The Bell Curve: Intelligence and Class Structure in American Life - Introduction Summary & Analysis

Richard Herrnstein
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Introduction Summary and Analysis

'Intelligence' is something real that differs between people, it is a universal and ancient quality. But over the last thirty years, the idea of intelligence has become unpopular and politically incorrect. Initially, the study of intelligence was stimulated by the Darwinian theory of evolution.

Darwin's young cousin, Sir Francis Dalton, wanted a precise way to measure intelligence and tried to develop an intelligence test. While he failed, his successor, Alfred Binet, developed the first successful test. Later, Charles Spearman discovered a method of correlating the ability to form well on tests with a single variable, 'g', which came to stand for intelligence. Then David Wechsler invented another intelligence test, the WISC, in the 1930s.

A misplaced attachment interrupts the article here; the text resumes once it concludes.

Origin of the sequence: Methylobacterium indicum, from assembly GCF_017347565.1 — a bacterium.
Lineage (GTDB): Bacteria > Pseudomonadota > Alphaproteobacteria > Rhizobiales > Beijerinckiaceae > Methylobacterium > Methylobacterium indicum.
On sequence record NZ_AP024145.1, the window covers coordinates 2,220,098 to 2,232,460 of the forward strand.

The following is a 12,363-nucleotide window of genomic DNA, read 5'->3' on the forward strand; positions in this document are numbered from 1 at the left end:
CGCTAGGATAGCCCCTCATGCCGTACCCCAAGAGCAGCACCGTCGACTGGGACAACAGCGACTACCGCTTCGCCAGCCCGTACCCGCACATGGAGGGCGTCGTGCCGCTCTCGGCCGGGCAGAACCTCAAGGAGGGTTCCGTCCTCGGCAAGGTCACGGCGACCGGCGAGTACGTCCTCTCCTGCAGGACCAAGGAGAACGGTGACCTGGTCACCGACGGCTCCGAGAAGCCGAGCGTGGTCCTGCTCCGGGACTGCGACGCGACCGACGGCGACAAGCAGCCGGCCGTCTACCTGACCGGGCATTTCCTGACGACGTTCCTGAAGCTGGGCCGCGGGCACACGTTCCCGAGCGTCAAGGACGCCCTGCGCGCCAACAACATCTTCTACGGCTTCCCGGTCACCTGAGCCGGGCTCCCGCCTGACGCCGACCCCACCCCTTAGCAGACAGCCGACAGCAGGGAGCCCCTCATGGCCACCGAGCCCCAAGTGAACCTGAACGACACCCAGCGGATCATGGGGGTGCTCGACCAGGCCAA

Once the 1960s arrived, a controversy concerning intelligence testing arose. Powerful social democratic movements arose that believed in the equality of all people, regardless of any evidence...

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This section contains 383 words
(approx. 1 page at 400 words per page)
Buy The Bell Curve: Intelligence and Class Structure in American Life Study Guide
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